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Great Philosophical Debates: Free Will and Determinism

Lu par : Shaun Nichols
Durée : 12 h et 26 min
5,0 out of 5 stars (1 notation)

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Description

Do you make your own choices or have circumstances beyond your control already decided your destiny? For thousands of years, this question has intrigued and perplexed philosophers, scientists, and everyone who thinks deliberately about how they choose to live and act. For if free will makes us accountable for our choices, does the opposite hold true, that determinism absolves us of responsibility?The implications of how we resolve this great question can affect everything from the small choices we make every day to our perspective on criminal justice and capital punishment. Now you can begin - or continue - your own exploration of this fundamental issue in a series of thought-provoking lectures from an award-winning scholar acclaimed as one of the most innovative thinkers now working at the intersection of philosophy and psychology.

Beginning with an explanation of the fundamental approaches to this debate, Professor Nichols prepares you for an in-depth study of the complexities of free will and determinism. You learn what great thinkers through the ages have believed about the choices we make and understand how we might deal with their implications.

Professor Nichols looks at each side of every argument, creating a balanced perspective that invites you to come to your own conclusions about whether or not we control our lives.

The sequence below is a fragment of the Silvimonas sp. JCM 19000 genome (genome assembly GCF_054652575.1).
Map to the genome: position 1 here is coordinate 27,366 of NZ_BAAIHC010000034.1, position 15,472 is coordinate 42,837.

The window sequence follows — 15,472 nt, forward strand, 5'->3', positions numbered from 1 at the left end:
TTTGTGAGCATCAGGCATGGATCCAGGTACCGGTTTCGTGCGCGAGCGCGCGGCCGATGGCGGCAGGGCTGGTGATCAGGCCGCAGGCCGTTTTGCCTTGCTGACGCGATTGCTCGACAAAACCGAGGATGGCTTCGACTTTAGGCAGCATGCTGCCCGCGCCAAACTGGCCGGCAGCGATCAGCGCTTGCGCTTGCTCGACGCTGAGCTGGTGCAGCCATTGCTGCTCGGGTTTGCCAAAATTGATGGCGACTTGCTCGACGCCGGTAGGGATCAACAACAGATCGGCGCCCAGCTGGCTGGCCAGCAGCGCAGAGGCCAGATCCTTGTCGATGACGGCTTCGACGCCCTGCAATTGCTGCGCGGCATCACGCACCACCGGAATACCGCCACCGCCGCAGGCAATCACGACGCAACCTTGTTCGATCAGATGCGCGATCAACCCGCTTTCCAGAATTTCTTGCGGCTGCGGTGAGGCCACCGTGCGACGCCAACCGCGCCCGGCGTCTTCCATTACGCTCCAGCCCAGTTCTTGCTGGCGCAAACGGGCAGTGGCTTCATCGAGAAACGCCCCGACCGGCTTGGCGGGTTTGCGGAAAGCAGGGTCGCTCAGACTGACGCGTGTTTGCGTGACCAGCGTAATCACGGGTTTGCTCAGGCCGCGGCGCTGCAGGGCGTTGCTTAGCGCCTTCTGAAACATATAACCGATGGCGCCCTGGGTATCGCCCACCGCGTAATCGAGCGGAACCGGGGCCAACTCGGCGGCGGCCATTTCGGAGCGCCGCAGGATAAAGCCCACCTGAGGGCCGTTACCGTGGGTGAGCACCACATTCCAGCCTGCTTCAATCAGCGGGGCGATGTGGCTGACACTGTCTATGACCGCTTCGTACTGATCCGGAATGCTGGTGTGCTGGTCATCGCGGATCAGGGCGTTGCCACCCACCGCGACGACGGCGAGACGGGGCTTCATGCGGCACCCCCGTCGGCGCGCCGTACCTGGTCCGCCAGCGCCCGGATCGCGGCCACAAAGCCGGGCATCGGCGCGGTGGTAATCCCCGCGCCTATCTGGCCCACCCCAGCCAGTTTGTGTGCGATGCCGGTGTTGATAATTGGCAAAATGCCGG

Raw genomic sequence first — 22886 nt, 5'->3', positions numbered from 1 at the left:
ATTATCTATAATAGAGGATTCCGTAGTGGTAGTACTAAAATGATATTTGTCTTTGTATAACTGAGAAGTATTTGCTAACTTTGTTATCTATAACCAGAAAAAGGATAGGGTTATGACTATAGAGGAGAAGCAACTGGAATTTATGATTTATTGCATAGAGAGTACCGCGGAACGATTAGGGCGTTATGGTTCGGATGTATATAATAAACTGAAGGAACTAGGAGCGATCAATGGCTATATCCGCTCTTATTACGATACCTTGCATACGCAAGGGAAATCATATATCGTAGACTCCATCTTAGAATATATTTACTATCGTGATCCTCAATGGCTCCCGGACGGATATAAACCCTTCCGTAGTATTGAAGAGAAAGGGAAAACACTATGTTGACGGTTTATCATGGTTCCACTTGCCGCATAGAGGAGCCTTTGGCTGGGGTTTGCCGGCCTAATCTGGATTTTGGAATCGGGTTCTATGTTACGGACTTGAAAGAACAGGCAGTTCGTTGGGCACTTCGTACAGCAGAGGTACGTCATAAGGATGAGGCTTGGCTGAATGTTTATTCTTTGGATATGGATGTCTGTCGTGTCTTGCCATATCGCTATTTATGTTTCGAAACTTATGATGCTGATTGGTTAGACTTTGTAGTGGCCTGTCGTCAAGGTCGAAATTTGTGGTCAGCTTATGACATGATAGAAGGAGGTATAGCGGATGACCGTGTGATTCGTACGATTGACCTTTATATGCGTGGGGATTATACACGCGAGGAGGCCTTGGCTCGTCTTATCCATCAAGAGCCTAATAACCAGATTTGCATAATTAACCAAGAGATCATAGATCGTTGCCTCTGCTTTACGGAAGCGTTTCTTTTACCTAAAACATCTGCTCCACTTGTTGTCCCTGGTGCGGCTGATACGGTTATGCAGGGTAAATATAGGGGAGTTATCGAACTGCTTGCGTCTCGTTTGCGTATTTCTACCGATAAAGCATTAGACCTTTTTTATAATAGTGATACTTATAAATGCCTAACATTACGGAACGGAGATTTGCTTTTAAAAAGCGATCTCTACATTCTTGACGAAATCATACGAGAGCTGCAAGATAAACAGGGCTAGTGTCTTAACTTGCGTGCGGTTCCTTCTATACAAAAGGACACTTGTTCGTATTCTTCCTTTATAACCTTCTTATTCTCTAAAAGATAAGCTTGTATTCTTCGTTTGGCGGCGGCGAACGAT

PLEASE NOTE: When you purchase this title, the accompanying reference material will be available in your Library section along with the audio.

©2008 The Teaching Company, LLC (P)2008 The Great Courses

Ce que les auditeurs disent de Great Philosophical Debates: Free Will and Determinism

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Global
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  • Global
    4 out of 5 stars
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Image de profile pour A Texan 2
  • A Texan 2
  • 13/02/2015

This will challenge how you think!

Free will vs Determinism is one of those questions that I've always struggled to wrap my head around. How to reconcile what is clearly a universe whose parts are governed by well understood and well described forces and laws with human behavior that, at least for most of us, appears to entail acts of free will?

First off - this series of lectures from the Great Courses series doesn't settle the argument. Not only I, but philosophers in general are still struggling over it. However, what this course does and does well is introduce the various thoughts and concepts, both historical and current, on the nature of free will.

Cases are made from different approaches for both sides - that Free Will is true or that Free Will is false. These lectures cover the first half of the course and give me a lot of what I was expecting to find.

The later lectures that make up the second half of the course build on this and go in directions I didn't expect. Offering more abstract discussions on what free will really means. In addition, there are lectures bringing in the results and observations of neuroscience and speculations about what they mean to the free will consideration. Finally, there's discussion about morality, crime and punishment considered both from the notion that free will is true as well as the implications of determinism being true.

I found the lecturer easily listenable - neither put to sleep monotone, nor excessively dramatic. Overall I found the course interesting and challenging. It's helped me better understand my own beliefs and given me some new things to consider. I rate it a high success. This is my first exposure to one of The Great Courses products since they became available on Audible and I look forward to exploring other titles.